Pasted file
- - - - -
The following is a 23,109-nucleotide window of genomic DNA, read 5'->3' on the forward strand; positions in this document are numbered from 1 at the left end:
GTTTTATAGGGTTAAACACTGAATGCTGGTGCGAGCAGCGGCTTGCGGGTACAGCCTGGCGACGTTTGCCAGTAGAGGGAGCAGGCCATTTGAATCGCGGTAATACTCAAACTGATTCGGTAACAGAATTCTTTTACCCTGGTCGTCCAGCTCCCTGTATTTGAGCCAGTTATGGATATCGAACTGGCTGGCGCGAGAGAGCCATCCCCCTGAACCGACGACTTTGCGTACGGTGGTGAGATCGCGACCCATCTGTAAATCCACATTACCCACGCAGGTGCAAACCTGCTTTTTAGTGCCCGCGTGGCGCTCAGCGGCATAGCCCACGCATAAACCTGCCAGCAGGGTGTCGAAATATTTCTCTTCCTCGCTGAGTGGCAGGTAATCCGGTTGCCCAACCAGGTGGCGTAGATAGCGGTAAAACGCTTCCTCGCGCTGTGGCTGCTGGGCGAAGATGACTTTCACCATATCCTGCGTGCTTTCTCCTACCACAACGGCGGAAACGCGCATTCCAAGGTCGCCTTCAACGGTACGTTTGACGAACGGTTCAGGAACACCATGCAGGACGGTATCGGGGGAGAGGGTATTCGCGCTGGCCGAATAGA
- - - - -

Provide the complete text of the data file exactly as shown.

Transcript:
The following is a 23,109-nucleotide window of genomic DNA, read 5'->3' on the forward strand; positions in this document are numbered from 1 at the left end:
GTTTTATAGGGTTAAACACTGAATGCTGGTGCGAGCAGCGGCTTGCGGGTACAGCCTGGCGACGTTTGCCAGTAGAGGGAGCAGGCCATTTGAATCGCGGTAATACTCAAACTGATTCGGTAACAGAATTCTTTTACCCTGGTCGTCCAGCTCCCTGTATTTGAGCCAGTTATGGATATCGAACTGGCTGGCGCGAGAGAGCCATCCCCCTGAACCGACGACTTTGCGTACGGTGGTGAGATCGCGACCCATCTGTAAATCCACATTACCCACGCAGGTGCAAACCTGCTTTTTAGTGCCCGCGTGGCGCTCAGCGGCATAGCCCACGCATAAACCTGCCAGCAGGGTGTCGAAATATTTCTCTTCCTCGCTGAGTGGCAGGTAATCCGGTTGCCCAACCAGGTGGCGTAGATAGCGGTAAAACGCTTCCTCGCGCTGTGGCTGCTGGGCGAAGATGACTTTCACCATATCCTGCGTGCTTTCTCCTACCACAACGGCGGAAACGCGCATTCCAAGGTCGCCTTCAACGGTACGTTTGACGAACGGTTCAGGAACACCATGCAGGACGGTATCGGGGGAGAGGGTATTCGCGCTGGCCGAATAGA